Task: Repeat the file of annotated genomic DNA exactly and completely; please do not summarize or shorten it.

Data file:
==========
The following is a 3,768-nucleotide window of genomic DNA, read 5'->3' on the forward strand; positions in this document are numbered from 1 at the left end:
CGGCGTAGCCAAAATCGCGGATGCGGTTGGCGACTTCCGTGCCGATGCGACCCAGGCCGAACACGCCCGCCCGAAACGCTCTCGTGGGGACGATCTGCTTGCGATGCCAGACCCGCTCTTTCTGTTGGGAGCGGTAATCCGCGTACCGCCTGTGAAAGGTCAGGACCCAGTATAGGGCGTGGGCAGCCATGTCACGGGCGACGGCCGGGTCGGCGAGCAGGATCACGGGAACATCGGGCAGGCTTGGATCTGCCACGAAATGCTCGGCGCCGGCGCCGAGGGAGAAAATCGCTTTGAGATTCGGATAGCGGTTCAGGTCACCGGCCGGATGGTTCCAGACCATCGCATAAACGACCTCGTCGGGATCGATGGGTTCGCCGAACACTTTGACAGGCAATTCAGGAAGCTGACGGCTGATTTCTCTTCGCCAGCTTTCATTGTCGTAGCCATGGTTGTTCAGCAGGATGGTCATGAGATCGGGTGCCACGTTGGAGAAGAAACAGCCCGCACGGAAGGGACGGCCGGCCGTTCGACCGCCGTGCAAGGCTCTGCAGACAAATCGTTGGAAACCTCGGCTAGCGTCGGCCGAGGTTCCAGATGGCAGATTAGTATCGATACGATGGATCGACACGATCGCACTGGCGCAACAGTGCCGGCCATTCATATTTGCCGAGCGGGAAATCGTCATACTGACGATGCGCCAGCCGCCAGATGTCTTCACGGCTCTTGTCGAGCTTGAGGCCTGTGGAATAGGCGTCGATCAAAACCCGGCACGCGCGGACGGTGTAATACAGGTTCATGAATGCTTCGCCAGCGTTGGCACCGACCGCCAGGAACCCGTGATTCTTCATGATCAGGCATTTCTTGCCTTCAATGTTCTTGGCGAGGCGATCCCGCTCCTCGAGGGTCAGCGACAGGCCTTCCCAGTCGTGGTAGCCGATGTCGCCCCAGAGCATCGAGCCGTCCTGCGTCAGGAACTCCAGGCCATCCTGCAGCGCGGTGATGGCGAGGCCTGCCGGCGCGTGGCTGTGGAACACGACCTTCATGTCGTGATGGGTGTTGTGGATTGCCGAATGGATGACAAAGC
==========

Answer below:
The following is a 3,768-nucleotide window of genomic DNA, read 5'->3' on the forward strand; positions in this document are numbered from 1 at the left end:
CGGCGTAGCCAAAATCGCGGATGCGGTTGGCGACTTCCGTGCCGATGCGACCCAGGCCGAACACGCCCGCCCGAAACGCTCTCGTGGGGACGATCTGCTTGCGATGCCAGACCCGCTCTTTCTGTTGGGAGCGGTAATCCGCGTACCGCCTGTGAAAGGTCAGGACCCAGTATAGGGCGTGGGCAGCCATGTCACGGGCGACGGCCGGGTCGGCGAGCAGGATCACGGGAACATCGGGCAGGCTTGGATCTGCCACGAAATGCTCGGCGCCGGCGCCGAGGGAGAAAATCGCTTTGAGATTCGGATAGCGGTTCAGGTCACCGGCCGGATGGTTCCAGACCATCGCATAAACGACCTCGTCGGGATCGATGGGTTCGCCGAACACTTTGACAGGCAATTCAGGAAGCTGACGGCTGATTTCTCTTCGCCAGCTTTCATTGTCGTAGCCATGGTTGTTCAGCAGGATGGTCATGAGATCGGGTGCCACGTTGGAGAAGAAACAGCCCGCACGGAAGGGACGGCCGGCCGTTCGACCGCCGTGCAAGGCTCTGCAGACAAATCGTTGGAAACCTCGGCTAGCGTCGGCCGAGGTTCCAGATGGCAGATTAGTATCGATACGATGGATCGACACGATCGCACTGGCGCAACAGTGCCGGCCATTCATATTTGCCGAGCGGGAAATCGTCATACTGACGATGCGCCAGCCGCCAGATGTCTTCACGGCTCTTGTCGAGCTTGAGGCCTGTGGAATAGGCGTCGATCAAAACCCGGCACGCGCGGACGGTGTAATACAGGTTCATGAATGCTTCGCCAGCGTTGGCACCGACCGCCAGGAACCCGTGATTCTTCATGATCAGGCATTTCTTGCCTTCAATGTTCTTGGCGAGGCGATCCCGCTCCTCGAGGGTCAGCGACAGGCCTTCCCAGTCGTGGTAGCCGATGTCGCCCCAGAGCATCGAGCCGTCCTGCGTCAGGAACTCCAGGCCATCCTGCAGCGCGGTGATGGCGAGGCCTGCCGGCGCGTGGCTGTGGAACACGACCTTCATGTCGTGATGGGTGTTGTGGATTGCCGAATGGATGACAAAGC